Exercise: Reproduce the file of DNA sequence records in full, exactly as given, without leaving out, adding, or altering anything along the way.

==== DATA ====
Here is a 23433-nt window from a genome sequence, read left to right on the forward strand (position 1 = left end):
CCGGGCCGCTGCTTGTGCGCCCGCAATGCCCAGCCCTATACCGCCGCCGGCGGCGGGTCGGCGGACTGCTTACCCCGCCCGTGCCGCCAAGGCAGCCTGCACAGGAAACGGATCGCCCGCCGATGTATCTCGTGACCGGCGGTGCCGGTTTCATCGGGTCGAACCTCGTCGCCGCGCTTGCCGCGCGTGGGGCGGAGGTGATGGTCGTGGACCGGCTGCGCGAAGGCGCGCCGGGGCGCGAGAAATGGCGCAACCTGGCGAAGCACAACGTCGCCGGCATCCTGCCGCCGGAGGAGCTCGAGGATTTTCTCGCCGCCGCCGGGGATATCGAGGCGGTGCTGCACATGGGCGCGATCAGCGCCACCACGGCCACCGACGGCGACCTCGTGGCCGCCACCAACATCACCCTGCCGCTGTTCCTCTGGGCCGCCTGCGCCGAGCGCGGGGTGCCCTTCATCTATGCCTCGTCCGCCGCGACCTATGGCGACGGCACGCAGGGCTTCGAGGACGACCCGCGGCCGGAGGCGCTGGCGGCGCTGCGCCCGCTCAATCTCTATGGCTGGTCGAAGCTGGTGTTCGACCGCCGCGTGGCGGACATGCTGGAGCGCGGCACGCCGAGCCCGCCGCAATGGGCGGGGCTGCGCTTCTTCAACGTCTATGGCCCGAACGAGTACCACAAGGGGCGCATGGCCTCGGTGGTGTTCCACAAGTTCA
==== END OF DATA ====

Here is a 23433-nt window from a genome sequence, read left to right on the forward strand (position 1 = left end):
CCGGGCCGCTGCTTGTGCGCCCGCAATGCCCAGCCCTATACCGCCGCCGGCGGCGGGTCGGCGGACTGCTTACCCCGCCCGTGCCGCCAAGGCAGCCTGCACAGGAAACGGATCGCCCGCCGATGTATCTCGTGACCGGCGGTGCCGGTTTCATCGGGTCGAACCTCGTCGCCGCGCTTGCCGCGCGTGGGGCGGAGGTGATGGTCGTGGACCGGCTGCGCGAAGGCGCGCCGGGGCGCGAGAAATGGCGCAACCTGGCGAAGCACAACGTCGCCGGCATCCTGCCGCCGGAGGAGCTCGAGGATTTTCTCGCCGCCGCCGGGGATATCGAGGCGGTGCTGCACATGGGCGCGATCAGCGCCACCACGGCCACCGACGGCGACCTCGTGGCCGCCACCAACATCACCCTGCCGCTGTTCCTCTGGGCCGCCTGCGCCGAGCGCGGGGTGCCCTTCATCTATGCCTCGTCCGCCGCGACCTATGGCGACGGCACGCAGGGCTTCGAGGACGACCCGCGGCCGGAGGCGCTGGCGGCGCTGCGCCCGCTCAATCTCTATGGCTGGTCGAAGCTGGTGTTCGACCGCCGCGTGGCGGACATGCTGGAGCGCGGCACGCCGAGCCCGCCGCAATGGGCGGGGCTGCGCTTCTTCAACGTCTATGGCCCGAACGAGTACCACAAGGGGCGCATGGCCTCGGTGGTGTTCCACAAGTTCA